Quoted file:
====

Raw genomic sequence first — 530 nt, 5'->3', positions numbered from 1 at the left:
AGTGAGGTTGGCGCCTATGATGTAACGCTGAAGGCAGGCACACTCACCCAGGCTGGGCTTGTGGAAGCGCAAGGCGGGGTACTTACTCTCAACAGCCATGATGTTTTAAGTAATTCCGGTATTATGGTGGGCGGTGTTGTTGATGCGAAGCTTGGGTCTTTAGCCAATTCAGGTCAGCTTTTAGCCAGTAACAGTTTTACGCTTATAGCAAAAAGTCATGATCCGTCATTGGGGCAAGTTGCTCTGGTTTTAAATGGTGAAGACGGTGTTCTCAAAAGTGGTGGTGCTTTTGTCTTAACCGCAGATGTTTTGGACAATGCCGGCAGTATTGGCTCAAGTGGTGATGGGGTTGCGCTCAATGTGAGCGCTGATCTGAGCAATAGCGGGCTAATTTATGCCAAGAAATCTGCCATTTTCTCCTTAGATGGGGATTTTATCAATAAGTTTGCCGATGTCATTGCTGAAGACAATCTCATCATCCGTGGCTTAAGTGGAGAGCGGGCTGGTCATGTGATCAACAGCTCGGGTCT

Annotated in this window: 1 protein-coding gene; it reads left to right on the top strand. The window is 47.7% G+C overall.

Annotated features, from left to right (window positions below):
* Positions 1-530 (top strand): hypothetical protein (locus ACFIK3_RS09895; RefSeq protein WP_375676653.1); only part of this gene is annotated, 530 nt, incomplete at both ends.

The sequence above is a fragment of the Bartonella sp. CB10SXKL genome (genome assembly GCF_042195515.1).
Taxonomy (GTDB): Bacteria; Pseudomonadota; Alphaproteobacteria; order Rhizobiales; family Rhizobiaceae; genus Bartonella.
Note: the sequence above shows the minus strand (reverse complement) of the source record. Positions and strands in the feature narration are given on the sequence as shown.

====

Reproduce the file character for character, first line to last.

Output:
Raw genomic sequence first — 530 nt, 5'->3', positions numbered from 1 at the left:
AGTGAGGTTGGCGCCTATGATGTAACGCTGAAGGCAGGCACACTCACCCAGGCTGGGCTTGTGGAAGCGCAAGGCGGGGTACTTACTCTCAACAGCCATGATGTTTTAAGTAATTCCGGTATTATGGTGGGCGGTGTTGTTGATGCGAAGCTTGGGTCTTTAGCCAATTCAGGTCAGCTTTTAGCCAGTAACAGTTTTACGCTTATAGCAAAAAGTCATGATCCGTCATTGGGGCAAGTTGCTCTGGTTTTAAATGGTGAAGACGGTGTTCTCAAAAGTGGTGGTGCTTTTGTCTTAACCGCAGATGTTTTGGACAATGCCGGCAGTATTGGCTCAAGTGGTGATGGGGTTGCGCTCAATGTGAGCGCTGATCTGAGCAATAGCGGGCTAATTTATGCCAAGAAATCTGCCATTTTCTCCTTAGATGGGGATTTTATCAATAAGTTTGCCGATGTCATTGCTGAAGACAATCTCATCATCCGTGGCTTAAGTGGAGAGCGGGCTGGTCATGTGATCAACAGCTCGGGTCT

Annotated in this window: 1 protein-coding gene; it reads left to right on the top strand. The window is 47.7% G+C overall.

Annotated features, from left to right (window positions below):
* Positions 1-530 (top strand): hypothetical protein (locus ACFIK3_RS09895; RefSeq protein WP_375676653.1); only part of this gene is annotated, 530 nt, incomplete at both ends.

The sequence above is a fragment of the Bartonella sp. CB10SXKL genome (genome assembly GCF_042195515.1).
Taxonomy (GTDB): Bacteria; Pseudomonadota; Alphaproteobacteria; order Rhizobiales; family Rhizobiaceae; genus Bartonella.
Note: the sequence above shows the minus strand (reverse complement) of the source record. Positions and strands in the feature narration are given on the sequence as shown.